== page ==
Even if you did nothing but role play, you could never cover every situation that’s going to present itself on the sales floor. But role playing can actually do a lot more than just prep the regular bases. When your product specialists have trained and practiced, they have more confidence. They can tap into a rehearsed situation, even if it doesn’t entirely match the one in front of them. The key is simply to practice, period. Pairing off to cover scripts is a great way to do this. We’ve got a free set of scripts below as our gift to you.
5. No love for current customers
Everyone knows that the moment a car’s wheels exit your lot, depreciation begins. But how about some appreciation? The person who just bought that car has the potential to be a huge cheerleader and mouthpiece for you. What are you doing to ensure referrals, referrals, referrals? Start a return buyer program with discounts on service, offer a buy-back promise when they’re ready to trade in (and trade up), request positive reviews on dealer sites, and stay in touch! The relationship your sales and finance people make with buyers doesn’t end when the keys are distributed.
4. Old-school operations
You run a car dealership, not a tech startup, but you could be losing sales due to dusty, musty operations. Have you seen your website lately? (Let’s assume that you have one!) Is it optimized for mobile? Many buyers will take their tablets and phones to the lots to shop. Are you making a splash on social media, with an active Facebook page, Twitter followers, and Pinterest collages of new vehicles? These are free ways of targeting new buyers.
3. Work with the web
The Internet isn’t going anywhere. Customers are going to continue to arm themselves with almost as much information as your own sales staff know, including competitors’ pricing, vehicle history reports, upcoming model releases, your dealership’s complaint history, and more. Instead of losing sales because you’re grumbling about the power of knowledge, work with it. Be glad you’re getting such educated buyers, and plan for it. Give that knowledge-seeker even more information, such as offers of free service bay tours. Post more than just the front and back views of the cars - photograph every angle, exterior, interior, and feature. Give them everything you have.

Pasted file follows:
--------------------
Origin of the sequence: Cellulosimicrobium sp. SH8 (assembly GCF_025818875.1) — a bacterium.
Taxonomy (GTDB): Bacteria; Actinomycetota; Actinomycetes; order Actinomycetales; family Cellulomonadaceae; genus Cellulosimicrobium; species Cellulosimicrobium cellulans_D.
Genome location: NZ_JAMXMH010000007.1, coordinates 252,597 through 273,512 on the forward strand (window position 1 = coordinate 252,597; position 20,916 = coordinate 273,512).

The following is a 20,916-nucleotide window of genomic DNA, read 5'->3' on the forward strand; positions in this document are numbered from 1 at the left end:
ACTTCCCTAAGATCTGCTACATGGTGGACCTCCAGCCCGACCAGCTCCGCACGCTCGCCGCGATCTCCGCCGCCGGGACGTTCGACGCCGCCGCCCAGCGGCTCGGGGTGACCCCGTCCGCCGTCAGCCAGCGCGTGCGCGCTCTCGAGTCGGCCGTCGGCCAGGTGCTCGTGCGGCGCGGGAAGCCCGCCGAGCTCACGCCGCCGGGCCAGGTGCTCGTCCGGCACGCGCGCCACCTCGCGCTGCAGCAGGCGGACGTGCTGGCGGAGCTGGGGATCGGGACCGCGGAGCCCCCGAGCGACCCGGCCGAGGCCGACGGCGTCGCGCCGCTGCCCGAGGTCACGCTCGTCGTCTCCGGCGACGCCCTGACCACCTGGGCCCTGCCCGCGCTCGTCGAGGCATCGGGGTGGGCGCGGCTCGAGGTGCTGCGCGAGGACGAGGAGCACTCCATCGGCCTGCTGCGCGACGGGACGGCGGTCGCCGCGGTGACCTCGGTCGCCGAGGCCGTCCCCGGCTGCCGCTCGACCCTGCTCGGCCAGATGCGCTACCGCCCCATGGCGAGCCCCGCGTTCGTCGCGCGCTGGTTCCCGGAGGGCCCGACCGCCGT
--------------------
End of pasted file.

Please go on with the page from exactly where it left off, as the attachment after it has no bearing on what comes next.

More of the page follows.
2. Not all payment options available
The hard part is over – your staff has gotten their prospects to sign on the dotted line! So why, then, are they walking away? Because they need payment flexibility, and you’re not offering it. Some people just don’t want to put a down payment for a car on their credit cards. They want to pay by check, sometimes with multiple checks, and if you’re not giving them that freedom, you can be sure someone else is. Do you really want to lose sales just because you don’t take checks, a form of payment that 9 out of every 10 buyer uses?
1. High pressure sales tactics
It's so much of a stereotype that you really just want to roll your eyes and tell folks to get over it, but of course, you can't. It's par for the course that you'll lose some sales due to misconceptions about car sales people. What you can do to combat this is ensure none of your staff feeds into it. Sure, you want motivated, educated, driven people. Most cars don't sell themselves. But you want to make sure you never sell so hard, ante the pressure up so high, and create such a bad reputation for yourself that you turn off not just a prospective buyer, but every person that person may talk to. Consider yourself an agent of change for your industry. A great way to start? Download our Combatting Stereotypes for Car Sales People scripts book.